Our guide to 2014's hardtail mountain bikes
There may still be a couple of months of 2013 yet remaining, but the mountain bike industry has been pumping out new 2014 model year bikes for the past couple of months, and they’re already starting to appear in local bike shops.
Over the next few weeks we’re going to look at some of the hottest and most interesting of those new bikes, and we’re starting today with hardtail mountain bikes. Hardtail mountain bikes still represent a huge percentage of new bike sales, and these days there are a lot of very well kitted-out bikes to choose from.
The big change sweeping through the industry revolves around the wheel size. As these five bikes show, 26in wheels are being faded out in preference to 650b, with three in this guide. 29ers are still being well supported and we’ve included a couple of options. Let’s dive in and take a look.
Giant XTC Advanced 27.5 0 Team (£4,999)
As has been reported on BM previously (read about it here), Giant has made the decision to commit to 650b wheels, believing it’s where the future lies for mountain bikes. And that includes its hardtails too.
The flagship model, the XTC Advanced, is now available in four models with the new wheel size. Prices start from £1,599, but we’ve picked the £4,999 Team here, far and away the most expensive hardtail in this roundup. You get a full carbon frame and it’s dripping in top-draw components, from the RockShox Sid XX fork to the SRAM XX1 groupset and Giant’s own brand carbon wheelset. One undoubtedly for serious racers, or very keen trail riders that want the lightest hardtail they can lay their hands on, but either way you have to admit it’s a hell of a bike.
More information: Giant XTC Advanced 0 Team
[part title="Canyon Grand Canyon CF SL 6.9"]
Canyon Grand Canyon CF SL 6.9 (£1,599)
Another racy option is Canyon’s brand new Grand Canyon CF SL 6.9. It’s essentially a more affordable version of their top-flight SLX carbon hardtail.
It saves the pounds through a lower grade of carbon. It comes out of the same mould though, so you get a frame with oversized tubes, tapered head tube and internal cable routing.
There are three models in the range, with this model at £1,599 being the cheapest. As we’ve come to expect from Canyon, it’s well stocked with decent kit for the money. A Fox 32 Float 29 Evolution fork with a CTD dial, Shimano SLX 2×10 cranks and Deore XT shifters, Formula C1 brakes, Mavic Crossride 29 Disc wheels and Continental X-King 2.2in tyres is all impressive for the money. All that gives a claimed weight of just 10.9kg (24.03lb). Race it. Thrash it in the local woods. Enter a 24-hour race. This is a well sorted and very capable bike whatever your goal next year.
More information: Canyon Grand Canyon CF SL 6.9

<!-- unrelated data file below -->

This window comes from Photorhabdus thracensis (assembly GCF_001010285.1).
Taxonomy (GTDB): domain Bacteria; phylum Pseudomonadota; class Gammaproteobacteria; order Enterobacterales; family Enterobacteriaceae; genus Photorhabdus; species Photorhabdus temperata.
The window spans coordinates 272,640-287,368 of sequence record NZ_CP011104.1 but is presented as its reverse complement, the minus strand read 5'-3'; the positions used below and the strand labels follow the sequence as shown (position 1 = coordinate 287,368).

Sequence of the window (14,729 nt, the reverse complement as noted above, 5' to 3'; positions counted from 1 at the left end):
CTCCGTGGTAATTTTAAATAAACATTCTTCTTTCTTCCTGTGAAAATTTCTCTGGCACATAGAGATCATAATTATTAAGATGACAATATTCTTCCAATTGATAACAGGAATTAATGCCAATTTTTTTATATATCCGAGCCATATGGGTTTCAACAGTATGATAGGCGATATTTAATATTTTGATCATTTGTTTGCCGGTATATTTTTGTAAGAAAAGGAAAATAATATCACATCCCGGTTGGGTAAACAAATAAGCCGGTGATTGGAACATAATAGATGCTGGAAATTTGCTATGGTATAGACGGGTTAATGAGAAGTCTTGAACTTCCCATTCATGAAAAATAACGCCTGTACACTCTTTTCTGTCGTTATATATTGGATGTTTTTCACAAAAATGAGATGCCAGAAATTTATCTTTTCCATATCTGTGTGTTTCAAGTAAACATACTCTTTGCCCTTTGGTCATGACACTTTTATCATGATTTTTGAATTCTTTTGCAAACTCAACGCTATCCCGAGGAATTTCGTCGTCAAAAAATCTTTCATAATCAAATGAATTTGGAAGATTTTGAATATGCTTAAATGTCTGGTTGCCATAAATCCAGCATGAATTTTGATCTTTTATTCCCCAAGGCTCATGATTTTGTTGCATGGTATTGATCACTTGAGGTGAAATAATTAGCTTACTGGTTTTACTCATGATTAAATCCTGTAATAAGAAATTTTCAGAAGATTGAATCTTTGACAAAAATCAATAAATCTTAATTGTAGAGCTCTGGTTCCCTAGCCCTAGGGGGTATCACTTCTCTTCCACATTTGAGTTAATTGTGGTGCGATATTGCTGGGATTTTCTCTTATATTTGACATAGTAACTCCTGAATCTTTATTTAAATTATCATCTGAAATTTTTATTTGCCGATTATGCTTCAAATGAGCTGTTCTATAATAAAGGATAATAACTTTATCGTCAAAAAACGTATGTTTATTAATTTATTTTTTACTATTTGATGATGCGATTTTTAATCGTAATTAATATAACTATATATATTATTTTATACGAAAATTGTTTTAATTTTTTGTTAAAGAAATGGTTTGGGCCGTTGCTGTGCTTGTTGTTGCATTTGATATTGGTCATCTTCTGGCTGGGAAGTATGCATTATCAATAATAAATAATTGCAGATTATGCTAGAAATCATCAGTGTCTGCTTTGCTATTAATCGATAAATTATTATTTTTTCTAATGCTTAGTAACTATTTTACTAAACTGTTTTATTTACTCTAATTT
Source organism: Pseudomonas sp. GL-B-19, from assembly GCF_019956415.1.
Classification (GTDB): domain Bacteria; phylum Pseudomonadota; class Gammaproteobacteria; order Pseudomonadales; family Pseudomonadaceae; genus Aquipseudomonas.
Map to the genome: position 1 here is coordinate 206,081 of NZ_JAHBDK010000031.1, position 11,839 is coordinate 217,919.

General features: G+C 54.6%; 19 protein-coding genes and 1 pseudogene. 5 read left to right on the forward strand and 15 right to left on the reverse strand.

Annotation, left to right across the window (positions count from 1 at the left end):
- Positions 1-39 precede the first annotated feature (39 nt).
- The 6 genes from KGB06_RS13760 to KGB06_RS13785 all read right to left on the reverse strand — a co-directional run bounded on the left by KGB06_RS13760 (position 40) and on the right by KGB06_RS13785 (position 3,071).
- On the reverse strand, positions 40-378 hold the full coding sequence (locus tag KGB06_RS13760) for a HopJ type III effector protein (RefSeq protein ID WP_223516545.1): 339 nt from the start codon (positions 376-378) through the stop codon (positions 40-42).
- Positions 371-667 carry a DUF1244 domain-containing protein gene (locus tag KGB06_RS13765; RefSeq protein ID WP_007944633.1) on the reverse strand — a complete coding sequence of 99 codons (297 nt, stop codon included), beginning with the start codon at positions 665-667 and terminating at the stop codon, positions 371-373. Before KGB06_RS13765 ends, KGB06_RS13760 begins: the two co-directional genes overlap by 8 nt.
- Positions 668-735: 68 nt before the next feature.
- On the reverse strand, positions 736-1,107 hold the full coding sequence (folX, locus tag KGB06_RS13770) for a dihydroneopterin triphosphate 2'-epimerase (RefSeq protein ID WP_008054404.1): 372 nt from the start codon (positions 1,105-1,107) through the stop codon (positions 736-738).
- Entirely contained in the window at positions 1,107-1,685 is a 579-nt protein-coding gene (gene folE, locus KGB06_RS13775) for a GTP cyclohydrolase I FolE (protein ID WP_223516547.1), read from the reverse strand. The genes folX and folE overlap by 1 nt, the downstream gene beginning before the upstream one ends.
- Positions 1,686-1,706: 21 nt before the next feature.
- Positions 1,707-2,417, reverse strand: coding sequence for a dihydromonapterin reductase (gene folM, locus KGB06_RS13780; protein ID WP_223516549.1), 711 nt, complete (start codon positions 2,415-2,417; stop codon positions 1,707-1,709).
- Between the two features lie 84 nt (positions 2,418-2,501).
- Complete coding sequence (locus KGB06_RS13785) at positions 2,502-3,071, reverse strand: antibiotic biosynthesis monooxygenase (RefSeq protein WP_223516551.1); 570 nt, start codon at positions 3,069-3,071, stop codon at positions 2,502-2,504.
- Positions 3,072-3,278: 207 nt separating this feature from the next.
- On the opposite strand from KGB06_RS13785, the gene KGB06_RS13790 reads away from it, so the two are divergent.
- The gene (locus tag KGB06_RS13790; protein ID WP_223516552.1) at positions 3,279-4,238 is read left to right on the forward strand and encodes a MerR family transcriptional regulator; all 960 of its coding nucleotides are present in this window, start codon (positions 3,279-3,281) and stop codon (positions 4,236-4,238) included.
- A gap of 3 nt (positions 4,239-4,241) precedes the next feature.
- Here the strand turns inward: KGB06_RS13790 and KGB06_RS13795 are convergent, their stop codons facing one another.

[part title="Whyte 905"]
Whyte 905 (£1,599)
British company Whyte really do know their trail bikes, and the latest 900-series hardtail range gets upgraded to 650b wheels for 2014.
On paper it’s a bike that looks to deliver the thrills trail riders really look for in a bike. The smaller wheels has allowed them to bump fork travel up to 130mm, a good thing. It has a slack head angle, short chainstays and it gets a longer top tube designed with the stubby 60mm stem in mind. Whopping 750mm bars too, which means you don’t need to swap the bar and stem on this bike before hitting the trails. That shows Whyte know their target audience well.
The 905 is the mid-range model with a 6061 hydroformed butted aluminium frame, tapered head tube and RockShox Revelation RL, 27.5in fork. Shimano Deore and SLX components with a Shadow Plus rear mech and Race Face Ride 2x10 crankset and Shimano BR-615 hydro brakes complete the package.
More information: Whyte Bikes 905
[part title="Scott Scale 750"]
Scott Scale 750 (£1,399)
Nino Schurter was the first athlete to win a cross-country world cup race (and also the world championships this year) on a 650b mountain bike, and for 2014 Scott offers the choice of 650b and 29er. They’ve decided there’s no place for 26in wheels in their range.
The Scale 750 here is identically kitted to the 29er version and the same price, it’s even the same colour, with a 6061 aluminium frame and 100mm Fox 32 Float Evolution CTD Air fork. The groupset is a Shimano XT/SLX mix, brakes are Shimano M447 with 180/160mm rotors and there’s smart Syncros components at all the contact points.
More information: Scott Scale 750
[part title="Specialized Rockhopper 29er"]
Specialized Rockhopper 29er (£650)
Specialized is a company still firmly flying the 29er flag, after adopting it almost completely wholesale just a couple of years ago.
Unlike their main rivals Trek and Giant, they haven’t made the drastic decision to launch any 650b mountain bikes yet, so for the meantime it’s 29ers all the way. That’s not a bad thing, as Specialized has spent the last couple of years really nailing the geometry. Its 29ers are some of the best riding wagon wheelers available.
This £650 Rockhopper features a butted A1 Premium Aluminum 29er frame with an ORE downtube that saves a bit of weight. A 100mm SR Suntour XCM-LO fork is basic but offers hydraulic damping and lockout. Tektro hydro brakes and a Shimano Alivio groupset finishes the bike off.
More information: Specialized Rockhopper 29er